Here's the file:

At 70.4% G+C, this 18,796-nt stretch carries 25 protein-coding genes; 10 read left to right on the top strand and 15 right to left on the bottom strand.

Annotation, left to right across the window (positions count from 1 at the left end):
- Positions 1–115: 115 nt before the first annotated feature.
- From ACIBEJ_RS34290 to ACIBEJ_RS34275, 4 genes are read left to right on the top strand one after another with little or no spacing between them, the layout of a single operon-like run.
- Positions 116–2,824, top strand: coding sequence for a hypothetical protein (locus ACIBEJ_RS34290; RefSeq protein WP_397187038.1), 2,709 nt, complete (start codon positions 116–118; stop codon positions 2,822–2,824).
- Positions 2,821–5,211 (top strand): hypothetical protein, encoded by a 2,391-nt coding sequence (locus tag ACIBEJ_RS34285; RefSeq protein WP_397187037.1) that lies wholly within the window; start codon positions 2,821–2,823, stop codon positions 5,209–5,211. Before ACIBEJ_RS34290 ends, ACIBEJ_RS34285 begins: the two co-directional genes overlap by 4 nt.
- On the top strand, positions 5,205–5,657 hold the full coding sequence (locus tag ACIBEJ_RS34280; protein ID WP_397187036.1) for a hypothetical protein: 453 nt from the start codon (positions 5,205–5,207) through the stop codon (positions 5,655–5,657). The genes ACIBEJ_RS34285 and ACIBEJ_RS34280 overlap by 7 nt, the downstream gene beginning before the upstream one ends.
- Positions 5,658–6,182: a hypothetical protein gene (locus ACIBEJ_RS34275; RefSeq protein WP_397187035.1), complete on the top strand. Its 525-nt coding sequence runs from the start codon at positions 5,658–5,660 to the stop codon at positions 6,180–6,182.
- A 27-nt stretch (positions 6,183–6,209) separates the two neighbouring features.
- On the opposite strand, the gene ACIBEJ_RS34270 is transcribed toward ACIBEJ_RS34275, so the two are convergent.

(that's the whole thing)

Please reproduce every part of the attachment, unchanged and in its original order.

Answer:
At 70.4% G+C, this 18,796-nt stretch carries 25 protein-coding genes; 10 read left to right on the top strand and 15 right to left on the bottom strand.

Annotation, left to right across the window (positions count from 1 at the left end):
- Positions 1–115: 115 nt before the first annotated feature.
- From ACIBEJ_RS34290 to ACIBEJ_RS34275, 4 genes are read left to right on the top strand one after another with little or no spacing between them, the layout of a single operon-like run.
- Positions 116–2,824, top strand: coding sequence for a hypothetical protein (locus ACIBEJ_RS34290; RefSeq protein WP_397187038.1), 2,709 nt, complete (start codon positions 116–118; stop codon positions 2,822–2,824).
- Positions 2,821–5,211 (top strand): hypothetical protein, encoded by a 2,391-nt coding sequence (locus tag ACIBEJ_RS34285; RefSeq protein WP_397187037.1) that lies wholly within the window; start codon positions 2,821–2,823, stop codon positions 5,209–5,211. Before ACIBEJ_RS34290 ends, ACIBEJ_RS34285 begins: the two co-directional genes overlap by 4 nt.
- On the top strand, positions 5,205–5,657 hold the full coding sequence (locus tag ACIBEJ_RS34280; protein ID WP_397187036.1) for a hypothetical protein: 453 nt from the start codon (positions 5,205–5,207) through the stop codon (positions 5,655–5,657). The genes ACIBEJ_RS34285 and ACIBEJ_RS34280 overlap by 7 nt, the downstream gene beginning before the upstream one ends.
- Positions 5,658–6,182: a hypothetical protein gene (locus ACIBEJ_RS34275; RefSeq protein WP_397187035.1), complete on the top strand. Its 525-nt coding sequence runs from the start codon at positions 5,658–5,660 to the stop codon at positions 6,180–6,182.
- A 27-nt stretch (positions 6,183–6,209) separates the two neighbouring features.
- On the opposite strand, the gene ACIBEJ_RS34270 is transcribed toward ACIBEJ_RS34275, so the two are convergent.